It all sounds too good to be true. He’s only been a senator for two years. He’s the child of a white woman from Kansas and a black man from Kenya. His middle name, for Christ’s sake, is Hussein. But he is still relatively young, and a fresh face, not someone who has made his living spending tax dollars in Washington, D.C. He’s passionate, and optimistic, and able to stir those same qualities in others. He’s genuine, or at least able to fake genuine better than most. He can give one motherfucker of a speech, and make it sound like he actually, you know, cares about what he’s saying. He kindles a hope, futile though it was, even in those of us who are not and never have been Democrats, that there might be another way, that eight more dreary, depressing, disconnecting, alienating years might not be staring us in the face from 1600 Pennsylvania Avenue.
Too good to be true is exactly what it was, and futile, and the mother of all long-shots. Until a month ago, when something completely unexpected started to happen. Obama’s presidential campaign, which had been running strong, but always a strong second to Clinton’s, started to catch fire. He snagged endorsements from newspapers, unions, and most significantly Oprah Winfrey, whose enthusiastic support reminded me that politics does indeed make strange bedfellows. Suddenly, he was giving his stump speech to thousands of people at a time. He was moving up in the polls, closing the gap between he and Hillary, both in key early primary states and nationally. And while Obama was suddenly soaring, Hillary was stagnate. Until January 3, that is, when Obama convincingly won the Iowa caucus. Hillary was no longer stagnating; she was fading away.
New Hampshire, you were supposed to be the next nail in her coffin. Not the last one — too many people know her name, and the woman has way too much money for that to have happened — but a big one. Pre-election tracking polls gave all the momentum to Obama. While Hillary looked exhausted stumping in front of crowds of a few dozen, maybe a few hundred on a good night, Obama was playing to gymnasiums packed to the rafters and looking like a fucking rock star. It was going to be a blow-out, a double-digit defeat to send Hillary slinking off into the shadows that had spawned her to rest and regroup.
So what happened? Explain this to me, because I would love to hear one logical motive, one reason why 39% of you decided to vote for Hillary Clinton yesterday. You had a chance to take the one truly fresh and likable candidate running for either major party’s nomination this time around, and elevate him to undisputed frontrunner status. More importantly, you had a chance — perhaps the only chance anyone will ever get — to drive a stake through Hillary Clinton’s shriveled, evil vampire heart. Yet, you didn’t do it. I struggle. I struggle to understand why.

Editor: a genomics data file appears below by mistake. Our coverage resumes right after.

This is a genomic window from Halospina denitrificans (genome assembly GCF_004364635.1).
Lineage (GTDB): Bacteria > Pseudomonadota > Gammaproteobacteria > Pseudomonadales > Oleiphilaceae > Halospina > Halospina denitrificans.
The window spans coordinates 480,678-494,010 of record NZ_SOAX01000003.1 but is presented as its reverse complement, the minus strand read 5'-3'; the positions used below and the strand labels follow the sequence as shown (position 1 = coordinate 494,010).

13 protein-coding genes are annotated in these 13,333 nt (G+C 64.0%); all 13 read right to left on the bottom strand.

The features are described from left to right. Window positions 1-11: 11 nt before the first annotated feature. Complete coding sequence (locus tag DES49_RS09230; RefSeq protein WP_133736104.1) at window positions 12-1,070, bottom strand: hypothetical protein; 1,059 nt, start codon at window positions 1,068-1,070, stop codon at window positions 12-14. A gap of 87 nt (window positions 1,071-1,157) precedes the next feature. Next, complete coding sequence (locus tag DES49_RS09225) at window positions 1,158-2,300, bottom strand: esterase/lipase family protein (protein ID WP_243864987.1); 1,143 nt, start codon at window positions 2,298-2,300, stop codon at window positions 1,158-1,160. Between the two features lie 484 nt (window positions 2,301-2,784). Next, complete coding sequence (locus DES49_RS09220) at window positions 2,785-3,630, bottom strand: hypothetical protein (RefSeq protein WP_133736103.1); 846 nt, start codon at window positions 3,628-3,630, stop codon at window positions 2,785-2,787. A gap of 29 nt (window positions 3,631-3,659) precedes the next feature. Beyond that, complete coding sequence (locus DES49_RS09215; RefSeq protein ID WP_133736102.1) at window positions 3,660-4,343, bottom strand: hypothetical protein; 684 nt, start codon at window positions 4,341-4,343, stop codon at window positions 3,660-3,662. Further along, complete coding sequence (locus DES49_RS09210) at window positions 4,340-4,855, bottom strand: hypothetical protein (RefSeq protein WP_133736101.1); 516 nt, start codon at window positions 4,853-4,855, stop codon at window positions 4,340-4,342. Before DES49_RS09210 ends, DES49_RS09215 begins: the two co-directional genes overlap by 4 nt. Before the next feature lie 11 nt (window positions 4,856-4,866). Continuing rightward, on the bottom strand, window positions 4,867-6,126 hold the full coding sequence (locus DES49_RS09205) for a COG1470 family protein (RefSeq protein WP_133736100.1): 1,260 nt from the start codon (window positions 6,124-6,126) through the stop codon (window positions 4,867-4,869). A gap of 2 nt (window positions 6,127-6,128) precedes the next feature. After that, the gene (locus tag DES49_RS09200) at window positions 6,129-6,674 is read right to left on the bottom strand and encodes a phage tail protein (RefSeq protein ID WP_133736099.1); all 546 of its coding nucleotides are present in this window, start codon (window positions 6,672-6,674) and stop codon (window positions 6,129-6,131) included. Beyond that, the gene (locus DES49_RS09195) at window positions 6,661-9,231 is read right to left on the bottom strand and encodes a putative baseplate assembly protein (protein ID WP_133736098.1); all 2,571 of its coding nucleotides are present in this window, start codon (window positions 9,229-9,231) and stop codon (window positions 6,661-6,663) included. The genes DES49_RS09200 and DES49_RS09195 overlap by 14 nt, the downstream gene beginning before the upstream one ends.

Maybe you thought Hillary was the more qualified candidate. I can’t see how, since she is hardly a veteran of elected office, having served as a senator a mere five years longer than Obama, and since her few attempts at making policy during her husband’s presidency were all resounding failures. Her legacy after eight years as First Lady is being willing to ignore or forgive her husband’s continuous adultery, debasing herself in order to preserve their unholy political alliance (and also, incidentally, their marriage).
Maybe some of you would rather see the first woman president than the first black president. That possibility troubles me. The election of the first woman or the first non-white person to the highest office in the land should be a time of triumph, of celebration, of exultation, whether that person is a member of your political party or not. It should be a transcendent moment in American history, when those of us lucky enough to be alive to bear witness are able to exorcise ourselves of the sins and shortcomings of our ancestors which delayed this great day so long. It shouldn’t be the election of just any woman or just any black person. It should be someone worthy, someone we can all take pride in, whether we voted for them or not.
If Barack Obama is elected and inaugurated as the first black President of the United States, someday we will be able to tell our children and grandchildren that we were here when it happened, that some of us helped to make it happen by casting our votes, and that we are proud to have been so blessed to have lived through those days. If Hillary Clinton is elected and inaugurated as the first female President of the United States, someday we will have to explain to our children and grandchildren why, in 2008, we were unable to find a single female in the entire country more fit to hold our government’s highest elected office than a cold, conniving, uncharismatic woman that most of us despised. We will have no excuse.
You could have put Obama on the right track, New Hampshire, but you fucked it up. You fucked it up because 39% of your Democratic primary voters were either too stupid or too chickenshit to do what was right. You guys could have put this bitch down. Now she’s loose. We may not be able to catch her. Obama may still pull it out, and maybe he’ll be better for having to fight for it. But it’s just as likely that yesterday was his last shot. If Hillary takes the nomination and goes on to win in November, we’ll all have you chowder-slurping sons of bitches to thank.
Those of you who voted on the Republican side at least showed some brains. McCain is the best of a shitty lot. At least you didn’t all come out and vote for Romney, that fucking android. If Hillary does get the nomination, you’d better pray to God that McCain gets it for the Republicans and beats her ass in the general election. Because if not, I promise I will see each and every one of you maple syrup-eating bastards in Hell, where you will not live free, my snowmobile-riding friends, oh no — you will die all over again.
Yours in Christ,